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Author Topic: Paris  (Read 3112 times)
Frere Jacques
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« on: March 25, 2005, 11:45:34 AM »
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I have lived in Paris now for two years and have yet to tire of grabbing my gear, hopping on the Metro and exploring an unknown part of the city. What a place!!! Do you shoot something in particular? Let me see what geberal suggestions I can muster...

They don't call it the City of Lights for nothing -- bring your fast lenses and some film you can push. Great nightscapes can be found all over.

Le Marais is lively on Sundays (great falafel sandwiches, too!) and is also one of the oldest sections of the city -- great crowds & buildings. Chinatown south of Place d'Italie in the 13th Arrondissement is lively on Sunday too & has very few tourists. The architecture is nothing special, but it is generally lively all day long & has some good photo ops. I like the back side of Montmartre (north of Sacre Coeur) -- its winding, steep streets set it apart from the rest of the city. There is also a fantastic area around Rue de la Gaîté in the 14th, close to Montparnasse -- the trains from Brittany arrive at Montparnasse, so the neighborhood is filled with crêpe shops, bars and people. The 5th & 6th Arrondiseements are well known, but they have a lot of charm & interesting things to see -- don't miss the Jardin de Luxembourg, a favorite of Parsiens. Check out the Institute of the Arab World both for the bulding and the museum. You may want to take a stroll along the canal St Martin on the eastern side of the city. The area has become popular in the last 5 years & has lots of life. Hmmm...let me think a bit more on this...and I just realized this sounded more like the food tour than the photo tour! Sorry...

I you shoot landscapes, try to get out of the city for a day or two. It doesn't matter in what direction -- once you clear the suburbs, get off the autoroutes and just pick a few small towns. Hidden treasures are everywhere!

FYI, there are several good labs in the city that can do same day processing of negs & chromes & stock a good supply of pro films.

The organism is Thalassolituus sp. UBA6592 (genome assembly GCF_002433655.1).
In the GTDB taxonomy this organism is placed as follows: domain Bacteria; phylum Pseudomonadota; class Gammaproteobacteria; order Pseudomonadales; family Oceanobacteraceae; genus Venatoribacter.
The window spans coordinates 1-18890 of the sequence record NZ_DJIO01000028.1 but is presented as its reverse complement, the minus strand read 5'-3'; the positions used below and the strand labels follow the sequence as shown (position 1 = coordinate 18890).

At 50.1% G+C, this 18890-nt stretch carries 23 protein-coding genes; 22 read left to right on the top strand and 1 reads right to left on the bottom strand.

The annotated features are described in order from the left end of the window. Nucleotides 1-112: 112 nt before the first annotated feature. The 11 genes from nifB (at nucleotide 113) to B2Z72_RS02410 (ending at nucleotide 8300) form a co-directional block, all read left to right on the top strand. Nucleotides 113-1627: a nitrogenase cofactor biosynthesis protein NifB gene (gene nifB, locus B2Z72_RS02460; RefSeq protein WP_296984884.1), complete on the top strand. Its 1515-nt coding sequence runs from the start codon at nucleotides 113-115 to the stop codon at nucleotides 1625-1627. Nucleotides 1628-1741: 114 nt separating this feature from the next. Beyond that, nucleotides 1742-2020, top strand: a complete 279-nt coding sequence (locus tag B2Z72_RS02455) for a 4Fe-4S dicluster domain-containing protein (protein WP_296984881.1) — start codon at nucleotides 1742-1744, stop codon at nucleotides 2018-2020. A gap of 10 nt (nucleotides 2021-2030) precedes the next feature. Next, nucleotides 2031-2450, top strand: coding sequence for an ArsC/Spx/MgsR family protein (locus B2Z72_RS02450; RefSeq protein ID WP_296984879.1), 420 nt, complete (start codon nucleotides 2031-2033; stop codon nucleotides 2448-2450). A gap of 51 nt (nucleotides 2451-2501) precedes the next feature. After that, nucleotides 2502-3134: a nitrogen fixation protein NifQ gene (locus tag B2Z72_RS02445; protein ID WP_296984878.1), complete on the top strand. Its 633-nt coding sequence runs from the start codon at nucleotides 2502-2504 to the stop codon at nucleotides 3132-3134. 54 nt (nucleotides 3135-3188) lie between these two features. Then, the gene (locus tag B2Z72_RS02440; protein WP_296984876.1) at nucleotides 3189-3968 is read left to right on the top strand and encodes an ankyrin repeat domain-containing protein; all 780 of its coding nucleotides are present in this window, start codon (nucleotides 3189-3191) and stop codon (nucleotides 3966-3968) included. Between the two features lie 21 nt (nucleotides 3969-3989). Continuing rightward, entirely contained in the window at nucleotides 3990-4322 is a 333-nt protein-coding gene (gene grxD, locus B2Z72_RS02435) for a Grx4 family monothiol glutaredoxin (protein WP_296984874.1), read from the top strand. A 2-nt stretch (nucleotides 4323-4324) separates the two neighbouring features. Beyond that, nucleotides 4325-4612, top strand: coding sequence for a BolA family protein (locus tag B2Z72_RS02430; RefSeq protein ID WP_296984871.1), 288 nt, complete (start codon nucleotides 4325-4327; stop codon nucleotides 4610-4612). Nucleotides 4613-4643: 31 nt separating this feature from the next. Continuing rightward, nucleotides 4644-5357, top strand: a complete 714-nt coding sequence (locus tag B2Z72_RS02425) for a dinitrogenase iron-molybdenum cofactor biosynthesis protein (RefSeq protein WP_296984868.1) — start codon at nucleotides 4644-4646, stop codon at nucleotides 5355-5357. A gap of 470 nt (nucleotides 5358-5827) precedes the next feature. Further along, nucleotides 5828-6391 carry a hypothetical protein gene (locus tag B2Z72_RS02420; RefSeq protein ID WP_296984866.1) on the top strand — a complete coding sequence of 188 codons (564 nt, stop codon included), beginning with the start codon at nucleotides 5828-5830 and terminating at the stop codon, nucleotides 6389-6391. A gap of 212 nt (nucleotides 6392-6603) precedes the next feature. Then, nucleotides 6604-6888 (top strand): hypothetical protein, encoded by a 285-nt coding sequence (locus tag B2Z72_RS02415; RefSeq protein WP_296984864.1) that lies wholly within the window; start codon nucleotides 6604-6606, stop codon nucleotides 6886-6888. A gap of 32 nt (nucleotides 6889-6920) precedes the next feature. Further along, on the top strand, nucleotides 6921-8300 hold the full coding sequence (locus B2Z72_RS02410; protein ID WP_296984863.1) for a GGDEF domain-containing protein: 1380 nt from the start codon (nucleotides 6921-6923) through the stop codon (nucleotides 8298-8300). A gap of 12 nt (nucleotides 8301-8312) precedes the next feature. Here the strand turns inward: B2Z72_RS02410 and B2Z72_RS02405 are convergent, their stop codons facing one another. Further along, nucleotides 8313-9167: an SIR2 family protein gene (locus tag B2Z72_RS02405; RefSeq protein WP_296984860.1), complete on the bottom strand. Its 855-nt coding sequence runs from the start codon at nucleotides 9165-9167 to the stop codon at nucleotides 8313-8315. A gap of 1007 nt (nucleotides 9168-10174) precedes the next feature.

Bon week-end!!!


ps- the best way to first experience the Eiffel Tower is to take the Metro to Trocadero, exit and follow the crowd. La Tour is directly across the river, perfectly framed by Trocadero. Go early to get the light behind the tower and to beat the crowds.
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Mark D Segal
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« Reply #1 on: March 25, 2005, 02:37:08 PM »
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One of the world's most photogenic cities - love it.

If you and your family have the stamina, and if you like photographing urban overviews from high places, climbing to the top of Notre Dame Cathedral (several hundred narrow steps up a tower) is actually much better photographically than getting such views from the Eiffel Tower, because the E.T. is very high and unless the weather is crystal clear you get alot of haze. Also the foreground of the cathedral helps give depth and additional interest to the pictures. Likewise, photographing from the Sacre Coeur in Montmartre provides some interesting over-view cityscapes.

Anywhere you walk, keep your eyes open for interesting details on buildings - there are all kinds of sculptural and various architectural gems on numerous buildings that otherwise aren't designated as anything special.

As for streetscapes, Dave Plummer mentions above Ile St. Louis - it is particularly charming and photogenic.

No-one has yet mentioned the Flea Market (Marche aux Puces) on the week-end. This is an incredible few blocks of Paris for the sheer amount of off-beat and interesting merchandise - anything you can think of, atmosphere and volume of people. A true and unique urban experience. To get there, you take metro line number 4 north to Porte de Clignancourt (last stop on the line). When you exit the metro you just walk north along the main boulevard, cross under the overpass, keep going for a few blocks and you are in it - deep.

The Quartier Latin is photogenic, with alot of interesting shops and restaurants. See in particular Rue St. Andre des Arts and the streets feeding into it.

No-one has mentioned l'Hotel des Invalides. (It isn't a hotel, it's a church). This is one of the most splendid and architecturally "perfect" religious buildings in the city with gorgeous stained glass windows. When I was last at les Invalides some years ago interior photography was allowed with a permit obtainable on the spot.
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eitanwaks
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« Reply #2 on: March 28, 2005, 04:57:49 AM »
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Thanks for all the replies. I never thought I'd get so many. The only subject I didn't get a clear answer or recomendations about is which lenses to take - it would really be helpful to get some ideas on this subject. I am leaning towards taking the following: My digital point and shoot, 80-200 2.8 (because I just love its quality) and the 28-105 to fill in the rest of the gap - however, the Tamron's quality is pitiful. I would really like to exchange it with a Nikon 28-70 2.8 but the price is inhibitive. Does anyone know why the Nikon costs twice as much as the equivelant Sigma's and Tokina's? Is there a quality difference? Any suggestions? Thanks for the input!